When all was said, done and skated late Saturday night at the White Ring arena, this much was certain about the men's Olympic figure skating competition:

- Todd's quad never materialized and neither did an all-but-guaranteed American medal.- The judges preferred French musketeers over Hungarian motorcycles.

- Not only has Elvis left the building in pain, he is no longer the king.

And he who wears the current crown - or rather, the Olympic gold medal - is Russia's Ilia Kulik, who not only finished first after Thursday's short program but set the standard early in the fourth and final group of Saturday night's free program.

That gold standard was never met by the final five skaters: the United States' Todd Eldredge, Russia's Alexi Yagudin, Great Britain's Steven Cousins, France's Philippe Candeloro and Canada's Elvis Stojko.

Skating to Gershwin's "Rhapsody in Blue," Yagudin performed smoothly and solidly through all his maneuvers, with his technical merit marks nearly all 5.8s and 5.9s and all but one of his scores for artistic interpretation being 5.9s.

Making his return to Olympic competition after a six-year absence, five-time national champion Eldredge appeared a little shaky through his routine and stumbled off his final jump with 17 seconds left in his 4 1/2-minute program. His routine remained conservative - he didn't attempt a quadruple jump, which no skater has ever hit in Olympic competition.

His scores averaged out to be about one-tenth lower than Kulik's marks, so Eldredge knew that his golden dreams would not come true - and that any hopes of a medal would be determined by how the final four competitors performed.

Yagudin did try the quadruple and crumbled, one of two falls during his free program, dropping him out of medal contention. And Cousins took an icy seat as well at one point and never mounted a challenge to Kulik and Eldredge.

Then came the most crowd-pleasing performance of the night, with Candeloro looking all the part of a French musketeer, with his locks, facial hair and bravado matching his period costume. As he waited for his gallant music to start, Candeloro was seen licking his lips before launching into his swash-buckling, sword-swinging and whip-cracking routine that had women swooning and the crowd cheering. Other than a couple of foot faults late in the program, Candeloro skated crisply.

What was left to be seen was the reaction of the judges. In the previous ice dancing competition, one couple was docked for having vocals in their music selection. And earlier in Saturday's event, Hungarian Harley-wannabe Szabolcs Vidral was penalized considerably in his interpretative scores for a routine skated to lively motorcycle music, with its accompanying ear-shattering motor revs and tire skids.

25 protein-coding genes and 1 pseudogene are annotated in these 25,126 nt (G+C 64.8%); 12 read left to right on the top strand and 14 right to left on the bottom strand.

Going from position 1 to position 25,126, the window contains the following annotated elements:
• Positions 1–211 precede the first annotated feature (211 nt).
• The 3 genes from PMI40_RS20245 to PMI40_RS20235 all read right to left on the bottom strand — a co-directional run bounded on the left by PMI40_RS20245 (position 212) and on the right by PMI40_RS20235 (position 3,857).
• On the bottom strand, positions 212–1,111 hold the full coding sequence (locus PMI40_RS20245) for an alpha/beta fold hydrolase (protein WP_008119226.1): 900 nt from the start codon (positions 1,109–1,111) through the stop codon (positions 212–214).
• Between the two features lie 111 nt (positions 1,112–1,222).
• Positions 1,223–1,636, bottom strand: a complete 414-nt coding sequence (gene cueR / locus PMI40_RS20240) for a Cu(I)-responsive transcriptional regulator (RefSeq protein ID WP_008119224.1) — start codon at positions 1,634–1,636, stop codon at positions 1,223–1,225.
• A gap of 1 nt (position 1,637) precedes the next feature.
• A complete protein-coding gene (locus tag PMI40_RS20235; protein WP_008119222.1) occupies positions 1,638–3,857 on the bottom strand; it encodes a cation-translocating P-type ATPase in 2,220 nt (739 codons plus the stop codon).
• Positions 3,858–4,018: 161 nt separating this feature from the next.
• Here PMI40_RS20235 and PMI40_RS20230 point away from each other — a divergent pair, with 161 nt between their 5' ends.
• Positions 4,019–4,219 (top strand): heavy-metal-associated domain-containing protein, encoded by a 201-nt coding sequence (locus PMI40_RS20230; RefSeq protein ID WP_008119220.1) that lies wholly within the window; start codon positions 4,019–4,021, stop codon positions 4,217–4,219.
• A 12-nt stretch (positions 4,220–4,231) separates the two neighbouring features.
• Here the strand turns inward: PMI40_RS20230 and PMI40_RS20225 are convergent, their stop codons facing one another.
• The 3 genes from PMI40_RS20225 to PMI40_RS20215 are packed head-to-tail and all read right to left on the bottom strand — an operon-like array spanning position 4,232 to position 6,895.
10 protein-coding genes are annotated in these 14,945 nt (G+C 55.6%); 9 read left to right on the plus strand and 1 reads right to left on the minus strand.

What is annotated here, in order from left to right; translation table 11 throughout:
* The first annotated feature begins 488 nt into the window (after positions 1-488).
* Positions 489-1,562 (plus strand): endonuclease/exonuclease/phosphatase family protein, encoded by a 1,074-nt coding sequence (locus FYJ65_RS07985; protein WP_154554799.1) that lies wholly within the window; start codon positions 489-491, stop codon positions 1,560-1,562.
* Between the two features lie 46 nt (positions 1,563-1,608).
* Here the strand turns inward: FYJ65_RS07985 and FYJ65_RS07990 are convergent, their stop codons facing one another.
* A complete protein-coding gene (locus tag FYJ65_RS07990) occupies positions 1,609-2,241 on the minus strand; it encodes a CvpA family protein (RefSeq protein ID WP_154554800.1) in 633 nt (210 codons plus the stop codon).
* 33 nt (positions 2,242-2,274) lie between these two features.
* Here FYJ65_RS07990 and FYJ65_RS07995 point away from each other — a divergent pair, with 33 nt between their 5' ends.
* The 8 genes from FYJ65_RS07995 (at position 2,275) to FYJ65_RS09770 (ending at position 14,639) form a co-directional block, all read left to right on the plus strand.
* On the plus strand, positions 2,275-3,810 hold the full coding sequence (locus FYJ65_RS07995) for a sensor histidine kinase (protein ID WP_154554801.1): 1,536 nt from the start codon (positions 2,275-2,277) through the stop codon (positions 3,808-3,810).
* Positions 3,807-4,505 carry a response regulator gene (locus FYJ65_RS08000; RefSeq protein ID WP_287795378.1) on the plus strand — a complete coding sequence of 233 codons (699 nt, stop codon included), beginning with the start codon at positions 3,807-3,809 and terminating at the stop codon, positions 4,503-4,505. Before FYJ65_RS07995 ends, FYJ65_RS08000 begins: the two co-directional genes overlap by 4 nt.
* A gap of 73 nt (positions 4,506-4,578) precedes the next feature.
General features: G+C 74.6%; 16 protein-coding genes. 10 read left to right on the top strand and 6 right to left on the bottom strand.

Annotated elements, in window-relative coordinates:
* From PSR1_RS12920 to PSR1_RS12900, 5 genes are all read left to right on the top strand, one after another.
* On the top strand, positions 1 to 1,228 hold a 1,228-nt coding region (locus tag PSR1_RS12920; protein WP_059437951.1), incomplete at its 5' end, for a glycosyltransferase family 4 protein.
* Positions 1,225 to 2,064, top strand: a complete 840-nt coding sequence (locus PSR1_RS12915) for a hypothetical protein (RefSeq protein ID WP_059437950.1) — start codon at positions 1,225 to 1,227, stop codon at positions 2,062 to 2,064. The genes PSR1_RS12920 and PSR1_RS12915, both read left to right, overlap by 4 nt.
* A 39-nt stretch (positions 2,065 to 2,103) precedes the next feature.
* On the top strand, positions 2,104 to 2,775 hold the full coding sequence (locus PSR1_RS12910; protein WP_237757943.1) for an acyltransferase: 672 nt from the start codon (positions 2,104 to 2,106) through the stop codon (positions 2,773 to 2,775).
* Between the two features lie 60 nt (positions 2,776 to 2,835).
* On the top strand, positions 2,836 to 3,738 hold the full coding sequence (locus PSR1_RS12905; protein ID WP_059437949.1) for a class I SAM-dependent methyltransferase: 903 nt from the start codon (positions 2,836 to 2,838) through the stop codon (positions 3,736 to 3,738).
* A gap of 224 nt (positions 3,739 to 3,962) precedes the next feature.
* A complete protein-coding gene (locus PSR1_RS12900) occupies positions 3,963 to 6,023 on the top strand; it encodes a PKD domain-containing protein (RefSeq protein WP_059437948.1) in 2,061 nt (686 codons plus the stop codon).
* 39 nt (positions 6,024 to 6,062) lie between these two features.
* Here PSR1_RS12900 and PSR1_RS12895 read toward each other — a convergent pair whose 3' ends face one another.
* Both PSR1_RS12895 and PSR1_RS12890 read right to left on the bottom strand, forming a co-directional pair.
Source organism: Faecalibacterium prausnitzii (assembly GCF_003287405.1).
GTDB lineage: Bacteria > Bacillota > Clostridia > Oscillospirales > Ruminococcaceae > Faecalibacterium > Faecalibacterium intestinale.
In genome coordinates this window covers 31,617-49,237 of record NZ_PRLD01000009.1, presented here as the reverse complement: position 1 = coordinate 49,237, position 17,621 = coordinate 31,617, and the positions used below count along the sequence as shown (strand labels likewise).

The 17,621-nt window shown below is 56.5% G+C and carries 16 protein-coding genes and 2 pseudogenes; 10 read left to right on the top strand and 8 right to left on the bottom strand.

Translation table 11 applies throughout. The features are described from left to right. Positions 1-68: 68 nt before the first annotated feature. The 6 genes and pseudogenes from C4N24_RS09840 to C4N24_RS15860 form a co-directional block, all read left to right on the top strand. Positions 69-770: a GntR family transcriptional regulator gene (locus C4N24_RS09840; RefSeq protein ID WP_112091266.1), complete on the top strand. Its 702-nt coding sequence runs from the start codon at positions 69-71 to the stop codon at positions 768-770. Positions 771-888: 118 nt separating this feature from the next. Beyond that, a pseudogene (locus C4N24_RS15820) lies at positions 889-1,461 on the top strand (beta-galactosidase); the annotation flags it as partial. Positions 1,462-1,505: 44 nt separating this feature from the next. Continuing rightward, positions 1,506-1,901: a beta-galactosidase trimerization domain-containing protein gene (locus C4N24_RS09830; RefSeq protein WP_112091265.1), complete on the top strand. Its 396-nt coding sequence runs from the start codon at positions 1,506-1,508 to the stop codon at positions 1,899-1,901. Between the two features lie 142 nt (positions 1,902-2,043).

The crowd loved Candeloro, and the nine judges pretty much liked him as well. While his technical scores ranged from 5.5 to 5.8, his interpretation marks were mostly 5.8s and 5.9s - including a perfect 6.0 from France, of course. It moved the Frenchman between Kulik and Eldredge in the top three with only Stojko to skate.

"It was a difficult program today, but I skated good," said Candeloro. "When I was tired inside the program, I said, `OK, think about the public, don't think about your legs.' "

Stojko, the compact 1997 world champion, seemed intense and determined in his routine, but something was visibly wrong. he had reaggravated a groin muscle pull he suffered four weeks ago in the Canadian National Championships, and the three-time world champ was not quite his normal self for the Olympics.

He grimaced upon completion of his program and eventually had to be carried away from the "kiss-and-cry" booth where he watched his scores, which were only good by Elvis standards - good enough to place him second but not great enough to pass Kulik for the gold. Nagano officials reported that Stojko left for a nearby hospital immediately after the medal ceremony.

Kulik became the first men's singles competitor to win the gold in his Olympic debut in 40 years. And Eldredge remained the only U.S. men's skater to claim five national championships but fail to win an Olympic medal.

"I'm not real happy with the way I skated, obviously," he said. "But I'm sure in the future there will be better days. . . . I just have to hold my head up high. It's been six years since we've been here, and we finally got here. I would have rather had a better performance, but it's just good to be here."